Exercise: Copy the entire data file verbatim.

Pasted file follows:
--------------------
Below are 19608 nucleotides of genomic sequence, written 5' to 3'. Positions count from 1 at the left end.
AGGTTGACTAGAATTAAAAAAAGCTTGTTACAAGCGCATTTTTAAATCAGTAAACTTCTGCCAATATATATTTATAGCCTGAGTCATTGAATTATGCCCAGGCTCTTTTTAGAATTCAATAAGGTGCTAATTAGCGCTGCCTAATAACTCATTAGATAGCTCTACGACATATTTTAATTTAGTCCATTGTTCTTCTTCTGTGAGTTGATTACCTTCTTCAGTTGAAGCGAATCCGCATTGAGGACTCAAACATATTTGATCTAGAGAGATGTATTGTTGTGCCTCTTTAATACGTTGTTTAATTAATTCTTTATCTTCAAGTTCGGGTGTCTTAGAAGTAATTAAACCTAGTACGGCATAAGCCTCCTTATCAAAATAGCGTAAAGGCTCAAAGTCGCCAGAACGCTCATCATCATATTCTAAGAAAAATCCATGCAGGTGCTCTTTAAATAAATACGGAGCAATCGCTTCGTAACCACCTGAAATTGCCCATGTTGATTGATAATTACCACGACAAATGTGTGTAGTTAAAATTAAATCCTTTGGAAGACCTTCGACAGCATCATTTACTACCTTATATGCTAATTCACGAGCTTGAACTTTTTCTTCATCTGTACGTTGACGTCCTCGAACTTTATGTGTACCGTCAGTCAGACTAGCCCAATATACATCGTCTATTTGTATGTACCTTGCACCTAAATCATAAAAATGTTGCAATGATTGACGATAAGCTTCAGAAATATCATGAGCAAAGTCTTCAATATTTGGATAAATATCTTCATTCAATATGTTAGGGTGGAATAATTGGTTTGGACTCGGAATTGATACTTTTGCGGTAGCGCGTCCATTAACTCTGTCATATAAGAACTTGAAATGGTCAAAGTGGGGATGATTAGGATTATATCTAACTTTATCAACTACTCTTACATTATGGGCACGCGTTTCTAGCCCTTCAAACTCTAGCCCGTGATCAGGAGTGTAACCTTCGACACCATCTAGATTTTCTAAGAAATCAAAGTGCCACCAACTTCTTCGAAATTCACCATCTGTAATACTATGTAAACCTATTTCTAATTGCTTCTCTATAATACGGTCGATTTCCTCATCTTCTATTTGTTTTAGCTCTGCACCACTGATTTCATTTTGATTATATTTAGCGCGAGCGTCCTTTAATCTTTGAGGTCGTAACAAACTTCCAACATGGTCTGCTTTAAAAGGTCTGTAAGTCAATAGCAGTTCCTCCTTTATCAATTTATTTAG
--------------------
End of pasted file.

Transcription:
Below are 19608 nucleotides of genomic sequence, written 5' to 3'. Positions count from 1 at the left end.
AGGTTGACTAGAATTAAAAAAAGCTTGTTACAAGCGCATTTTTAAATCAGTAAACTTCTGCCAATATATATTTATAGCCTGAGTCATTGAATTATGCCCAGGCTCTTTTTAGAATTCAATAAGGTGCTAATTAGCGCTGCCTAATAACTCATTAGATAGCTCTACGACATATTTTAATTTAGTCCATTGTTCTTCTTCTGTGAGTTGATTACCTTCTTCAGTTGAAGCGAATCCGCATTGAGGACTCAAACATATTTGATCTAGAGAGATGTATTGTTGTGCCTCTTTAATACGTTGTTTAATTAATTCTTTATCTTCAAGTTCGGGTGTCTTAGAAGTAATTAAACCTAGTACGGCATAAGCCTCCTTATCAAAATAGCGTAAAGGCTCAAAGTCGCCAGAACGCTCATCATCATATTCTAAGAAAAATCCATGCAGGTGCTCTTTAAATAAATACGGAGCAATCGCTTCGTAACCACCTGAAATTGCCCATGTTGATTGATAATTACCACGACAAATGTGTGTAGTTAAAATTAAATCCTTTGGAAGACCTTCGACAGCATCATTTACTACCTTATATGCTAATTCACGAGCTTGAACTTTTTCTTCATCTGTACGTTGACGTCCTCGAACTTTATGTGTACCGTCAGTCAGACTAGCCCAATATACATCGTCTATTTGTATGTACCTTGCACCTAAATCATAAAAATGTTGCAATGATTGACGATAAGCTTCAGAAATATCATGAGCAAAGTCTTCAATATTTGGATAAATATCTTCATTCAATATGTTAGGGTGGAATAATTGGTTTGGACTCGGAATTGATACTTTTGCGGTAGCGCGTCCATTAACTCTGTCATATAAGAACTTGAAATGGTCAAAGTGGGGATGATTAGGATTATATCTAACTTTATCAACTACTCTTACATTATGGGCACGCGTTTCTAGCCCTTCAAACTCTAGCCCGTGATCAGGAGTGTAACCTTCGACACCATCTAGATTTTCTAAGAAATCAAAGTGCCACCAACTTCTTCGAAATTCACCATCTGTAATACTATGTAAACCTATTTCTAATTGCTTCTCTATAATACGGTCGATTTCCTCATCTTCTATTTGTTTTAGCTCTGCACCACTGATTTCATTTTGATTATATTTAGCGCGAGCGTCCTTTAATCTTTGAGGTCGTAACAAACTTCCAACATGGTCTGCTTTAAAAGGTCTGTAAGTCAATAGCAGTTCCTCCTTTATCAATTTATTTAG